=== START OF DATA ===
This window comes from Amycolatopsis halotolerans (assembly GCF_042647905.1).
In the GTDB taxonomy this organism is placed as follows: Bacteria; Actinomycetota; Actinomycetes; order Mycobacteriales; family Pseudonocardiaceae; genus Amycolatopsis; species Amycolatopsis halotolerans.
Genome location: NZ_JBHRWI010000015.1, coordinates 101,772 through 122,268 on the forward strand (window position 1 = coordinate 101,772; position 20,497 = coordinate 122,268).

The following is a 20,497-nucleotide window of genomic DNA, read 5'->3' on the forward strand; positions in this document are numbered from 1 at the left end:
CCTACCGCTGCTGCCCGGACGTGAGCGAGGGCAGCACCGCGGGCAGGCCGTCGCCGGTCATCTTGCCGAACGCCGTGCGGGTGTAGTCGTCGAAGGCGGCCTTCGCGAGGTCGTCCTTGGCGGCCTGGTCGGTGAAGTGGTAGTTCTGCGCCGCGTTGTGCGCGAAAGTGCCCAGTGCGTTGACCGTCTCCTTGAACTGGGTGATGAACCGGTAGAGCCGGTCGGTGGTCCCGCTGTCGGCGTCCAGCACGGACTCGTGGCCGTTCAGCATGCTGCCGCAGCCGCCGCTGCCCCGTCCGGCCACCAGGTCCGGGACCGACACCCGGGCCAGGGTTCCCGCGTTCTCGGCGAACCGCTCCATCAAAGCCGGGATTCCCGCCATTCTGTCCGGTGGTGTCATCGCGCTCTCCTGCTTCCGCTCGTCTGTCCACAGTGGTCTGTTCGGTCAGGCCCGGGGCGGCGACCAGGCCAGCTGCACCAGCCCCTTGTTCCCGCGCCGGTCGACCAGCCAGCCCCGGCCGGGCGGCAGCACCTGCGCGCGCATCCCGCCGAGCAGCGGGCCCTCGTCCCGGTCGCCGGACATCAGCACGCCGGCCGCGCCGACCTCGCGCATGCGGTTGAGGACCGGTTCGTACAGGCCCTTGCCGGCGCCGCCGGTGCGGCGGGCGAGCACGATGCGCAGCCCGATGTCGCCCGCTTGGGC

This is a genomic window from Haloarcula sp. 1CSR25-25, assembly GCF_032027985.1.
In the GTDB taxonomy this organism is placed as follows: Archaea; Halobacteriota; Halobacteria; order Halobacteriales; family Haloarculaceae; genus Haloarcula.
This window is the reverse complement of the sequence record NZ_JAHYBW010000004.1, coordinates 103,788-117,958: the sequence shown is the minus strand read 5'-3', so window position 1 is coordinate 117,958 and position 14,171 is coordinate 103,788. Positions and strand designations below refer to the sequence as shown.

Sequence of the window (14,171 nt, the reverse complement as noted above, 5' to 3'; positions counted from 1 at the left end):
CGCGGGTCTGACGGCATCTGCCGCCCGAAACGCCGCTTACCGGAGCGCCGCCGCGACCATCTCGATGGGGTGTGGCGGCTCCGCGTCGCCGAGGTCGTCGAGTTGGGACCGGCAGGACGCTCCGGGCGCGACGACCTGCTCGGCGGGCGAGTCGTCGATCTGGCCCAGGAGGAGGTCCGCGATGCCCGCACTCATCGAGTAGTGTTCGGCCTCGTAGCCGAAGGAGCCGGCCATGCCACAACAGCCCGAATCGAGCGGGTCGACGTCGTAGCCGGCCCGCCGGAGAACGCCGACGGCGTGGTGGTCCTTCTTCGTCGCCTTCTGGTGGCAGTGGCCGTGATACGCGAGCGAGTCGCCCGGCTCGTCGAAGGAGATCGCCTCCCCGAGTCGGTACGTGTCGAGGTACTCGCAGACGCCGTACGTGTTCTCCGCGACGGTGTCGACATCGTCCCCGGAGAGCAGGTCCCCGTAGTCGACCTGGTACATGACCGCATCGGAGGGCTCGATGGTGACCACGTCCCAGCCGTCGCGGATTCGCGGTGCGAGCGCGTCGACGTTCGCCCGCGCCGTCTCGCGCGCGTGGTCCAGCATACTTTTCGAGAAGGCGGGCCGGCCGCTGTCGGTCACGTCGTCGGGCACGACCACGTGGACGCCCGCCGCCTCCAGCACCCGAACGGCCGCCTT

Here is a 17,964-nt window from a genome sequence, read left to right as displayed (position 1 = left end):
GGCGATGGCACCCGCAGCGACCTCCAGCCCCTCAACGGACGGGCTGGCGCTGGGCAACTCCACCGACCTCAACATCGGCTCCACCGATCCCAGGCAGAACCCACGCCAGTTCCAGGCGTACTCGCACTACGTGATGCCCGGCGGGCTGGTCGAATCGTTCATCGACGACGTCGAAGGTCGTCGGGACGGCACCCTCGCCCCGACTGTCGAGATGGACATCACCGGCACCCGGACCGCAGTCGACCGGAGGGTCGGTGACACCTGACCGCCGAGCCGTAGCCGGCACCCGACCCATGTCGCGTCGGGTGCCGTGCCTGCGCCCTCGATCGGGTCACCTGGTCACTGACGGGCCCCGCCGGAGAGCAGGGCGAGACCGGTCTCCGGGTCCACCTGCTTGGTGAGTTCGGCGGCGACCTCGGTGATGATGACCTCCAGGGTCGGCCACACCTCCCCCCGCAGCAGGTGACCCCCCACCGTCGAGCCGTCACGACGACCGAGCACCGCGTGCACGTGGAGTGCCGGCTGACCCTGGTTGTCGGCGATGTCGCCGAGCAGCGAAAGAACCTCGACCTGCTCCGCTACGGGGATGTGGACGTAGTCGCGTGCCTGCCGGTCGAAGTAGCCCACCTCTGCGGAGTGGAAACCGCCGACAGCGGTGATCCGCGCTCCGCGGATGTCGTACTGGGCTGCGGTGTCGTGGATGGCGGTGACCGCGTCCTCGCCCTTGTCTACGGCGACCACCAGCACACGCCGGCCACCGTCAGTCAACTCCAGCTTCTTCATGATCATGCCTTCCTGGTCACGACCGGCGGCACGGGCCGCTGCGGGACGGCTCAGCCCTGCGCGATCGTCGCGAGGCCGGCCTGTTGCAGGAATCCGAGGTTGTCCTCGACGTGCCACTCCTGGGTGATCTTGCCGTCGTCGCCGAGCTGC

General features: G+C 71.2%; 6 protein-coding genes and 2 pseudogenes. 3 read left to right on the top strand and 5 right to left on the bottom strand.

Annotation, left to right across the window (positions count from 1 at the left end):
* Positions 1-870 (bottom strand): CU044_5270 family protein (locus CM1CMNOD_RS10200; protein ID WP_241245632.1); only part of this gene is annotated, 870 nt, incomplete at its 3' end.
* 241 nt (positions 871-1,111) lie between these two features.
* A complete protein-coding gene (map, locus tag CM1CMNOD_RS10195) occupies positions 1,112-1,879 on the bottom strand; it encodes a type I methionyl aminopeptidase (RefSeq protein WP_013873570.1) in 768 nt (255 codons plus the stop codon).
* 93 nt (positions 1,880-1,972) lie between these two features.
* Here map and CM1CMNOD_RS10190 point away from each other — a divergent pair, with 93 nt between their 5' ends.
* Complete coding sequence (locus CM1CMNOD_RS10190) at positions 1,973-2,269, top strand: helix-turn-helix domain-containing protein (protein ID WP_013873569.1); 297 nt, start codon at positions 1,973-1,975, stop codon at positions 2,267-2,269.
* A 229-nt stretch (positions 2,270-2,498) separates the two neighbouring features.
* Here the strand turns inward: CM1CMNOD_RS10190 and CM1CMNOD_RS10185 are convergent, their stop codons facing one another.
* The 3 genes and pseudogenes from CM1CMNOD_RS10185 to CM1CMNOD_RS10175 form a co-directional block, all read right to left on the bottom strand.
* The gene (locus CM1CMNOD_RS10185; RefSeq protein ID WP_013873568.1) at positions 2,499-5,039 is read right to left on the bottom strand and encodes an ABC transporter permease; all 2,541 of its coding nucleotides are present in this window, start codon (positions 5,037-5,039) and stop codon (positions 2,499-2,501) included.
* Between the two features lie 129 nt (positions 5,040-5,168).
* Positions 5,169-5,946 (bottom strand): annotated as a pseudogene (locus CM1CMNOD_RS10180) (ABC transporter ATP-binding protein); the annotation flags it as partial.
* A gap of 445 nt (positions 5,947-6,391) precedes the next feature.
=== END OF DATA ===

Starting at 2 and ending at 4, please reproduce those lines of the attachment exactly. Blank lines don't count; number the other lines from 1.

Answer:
In the GTDB taxonomy this organism is placed as follows: Bacteria; Actinomycetota; Actinomycetes; order Mycobacteriales; family Pseudonocardiaceae; genus Amycolatopsis; species Amycolatopsis halotolerans.
Genome location: NZ_JBHRWI010000015.1, coordinates 101,772 through 122,268 on the forward strand (window position 1 = coordinate 101,772; position 20,497 = coordinate 122,268).

The following is a 20,497-nucleotide window of genomic DNA, read 5'->3' on the forward strand; positions in this document are numbered from 1 at the left end: